Check out these two very different styles of roll-tacking a Laser, the first by an unnamed German sailor (I assume from the GER on his sail) and the second by Andrew Scrivan who sails in Connecticut.

How are they different?

What can we learn from them?

Which style would be more effective?

The thing that struck me the most was the different ways the sailors time and initiate the initial roll to windward.

The German sailor moves his butt out to the edge of the deck almost as soon as he starts steering into the tack. His boat is heeling to windward as he is steering up to head-to-wind.

Whereas Andrew doesn't move his body at all as he starts to steer, and his boat is flat as he steers up to head-to-wind.  In fact the first move he makes is to shift his butt towards the centerline of the boat, and then follows that with throwing his shoulders back to initiate the roll to windward when he is pointing approximately head-to-wind.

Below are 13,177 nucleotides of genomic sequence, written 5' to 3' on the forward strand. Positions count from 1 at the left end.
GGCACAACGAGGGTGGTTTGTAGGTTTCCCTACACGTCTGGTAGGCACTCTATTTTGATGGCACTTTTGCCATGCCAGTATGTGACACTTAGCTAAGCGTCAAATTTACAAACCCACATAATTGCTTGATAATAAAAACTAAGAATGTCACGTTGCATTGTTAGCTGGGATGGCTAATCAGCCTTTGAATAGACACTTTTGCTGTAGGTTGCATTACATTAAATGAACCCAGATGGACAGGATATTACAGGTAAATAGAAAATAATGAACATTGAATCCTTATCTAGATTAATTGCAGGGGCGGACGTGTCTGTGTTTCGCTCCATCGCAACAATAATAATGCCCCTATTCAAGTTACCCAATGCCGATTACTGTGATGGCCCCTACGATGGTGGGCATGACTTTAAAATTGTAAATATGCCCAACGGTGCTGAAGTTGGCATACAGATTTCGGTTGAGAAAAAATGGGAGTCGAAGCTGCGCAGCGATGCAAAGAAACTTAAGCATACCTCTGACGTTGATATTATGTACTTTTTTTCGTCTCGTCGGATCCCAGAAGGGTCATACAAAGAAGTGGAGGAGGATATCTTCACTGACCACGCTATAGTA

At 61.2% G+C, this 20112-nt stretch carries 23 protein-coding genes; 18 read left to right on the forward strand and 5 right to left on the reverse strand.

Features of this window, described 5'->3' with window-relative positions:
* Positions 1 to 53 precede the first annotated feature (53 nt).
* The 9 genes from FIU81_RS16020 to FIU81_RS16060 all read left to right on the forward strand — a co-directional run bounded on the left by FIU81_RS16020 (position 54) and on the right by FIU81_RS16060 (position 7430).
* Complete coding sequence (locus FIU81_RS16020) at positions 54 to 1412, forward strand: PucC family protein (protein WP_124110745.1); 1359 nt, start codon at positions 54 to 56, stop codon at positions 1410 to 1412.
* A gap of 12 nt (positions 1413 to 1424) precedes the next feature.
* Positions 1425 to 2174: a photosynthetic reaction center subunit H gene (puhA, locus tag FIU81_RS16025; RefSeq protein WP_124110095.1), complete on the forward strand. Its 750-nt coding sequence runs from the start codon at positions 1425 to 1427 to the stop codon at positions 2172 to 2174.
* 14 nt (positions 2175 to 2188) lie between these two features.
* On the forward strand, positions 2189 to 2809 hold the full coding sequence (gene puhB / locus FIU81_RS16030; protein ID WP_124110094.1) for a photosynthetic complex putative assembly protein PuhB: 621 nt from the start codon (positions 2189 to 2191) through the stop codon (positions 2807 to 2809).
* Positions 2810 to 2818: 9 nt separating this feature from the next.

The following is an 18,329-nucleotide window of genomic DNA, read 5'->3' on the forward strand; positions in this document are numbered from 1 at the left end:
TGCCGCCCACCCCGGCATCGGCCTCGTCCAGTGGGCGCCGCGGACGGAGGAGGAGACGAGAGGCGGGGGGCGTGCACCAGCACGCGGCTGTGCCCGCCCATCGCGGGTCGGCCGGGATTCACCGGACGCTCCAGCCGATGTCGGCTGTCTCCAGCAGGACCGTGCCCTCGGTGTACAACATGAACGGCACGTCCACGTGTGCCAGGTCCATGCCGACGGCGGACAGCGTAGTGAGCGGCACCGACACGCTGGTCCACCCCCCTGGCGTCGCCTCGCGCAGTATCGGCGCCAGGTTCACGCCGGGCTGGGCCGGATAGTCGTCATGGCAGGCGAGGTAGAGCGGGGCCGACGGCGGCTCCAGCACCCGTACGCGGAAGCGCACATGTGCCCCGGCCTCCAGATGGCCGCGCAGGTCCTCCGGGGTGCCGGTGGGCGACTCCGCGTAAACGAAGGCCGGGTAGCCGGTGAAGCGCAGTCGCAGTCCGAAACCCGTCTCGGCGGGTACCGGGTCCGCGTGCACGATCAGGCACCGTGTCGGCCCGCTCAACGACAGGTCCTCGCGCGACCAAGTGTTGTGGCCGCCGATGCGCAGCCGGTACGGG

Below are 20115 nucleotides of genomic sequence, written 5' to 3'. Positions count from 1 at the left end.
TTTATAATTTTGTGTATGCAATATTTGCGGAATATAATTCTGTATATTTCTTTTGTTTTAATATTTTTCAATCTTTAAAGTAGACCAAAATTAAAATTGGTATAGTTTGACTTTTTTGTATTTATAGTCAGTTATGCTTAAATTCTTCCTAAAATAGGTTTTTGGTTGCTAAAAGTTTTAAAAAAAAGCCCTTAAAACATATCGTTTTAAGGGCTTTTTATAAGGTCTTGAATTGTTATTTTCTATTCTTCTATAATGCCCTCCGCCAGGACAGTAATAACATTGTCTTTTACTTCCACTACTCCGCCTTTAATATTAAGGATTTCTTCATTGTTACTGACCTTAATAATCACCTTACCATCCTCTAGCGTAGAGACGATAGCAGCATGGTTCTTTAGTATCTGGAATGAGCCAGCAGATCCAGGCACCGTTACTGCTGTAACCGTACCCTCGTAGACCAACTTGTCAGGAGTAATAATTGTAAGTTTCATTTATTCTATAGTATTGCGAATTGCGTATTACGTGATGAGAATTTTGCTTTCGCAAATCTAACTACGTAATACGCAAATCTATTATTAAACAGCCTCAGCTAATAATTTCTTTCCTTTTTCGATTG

What do you think?

Are there any other significant differences?

Tuesday, June 11, 2013

Stuckness and the Art of Boat Trailer Maintenance

A couple of weeks back I decided to do a bit of minor maintenance on my boat trailer the day before heading off to a regatta in New Hampshire. Unfortunately I am not good at anything practical or mechanical. So, in the process, I managed to make the electrical problem with the lights on my trailer far worse that it was when I started, and managed to introduce a new issue with one trailer bearing that wasn't there before.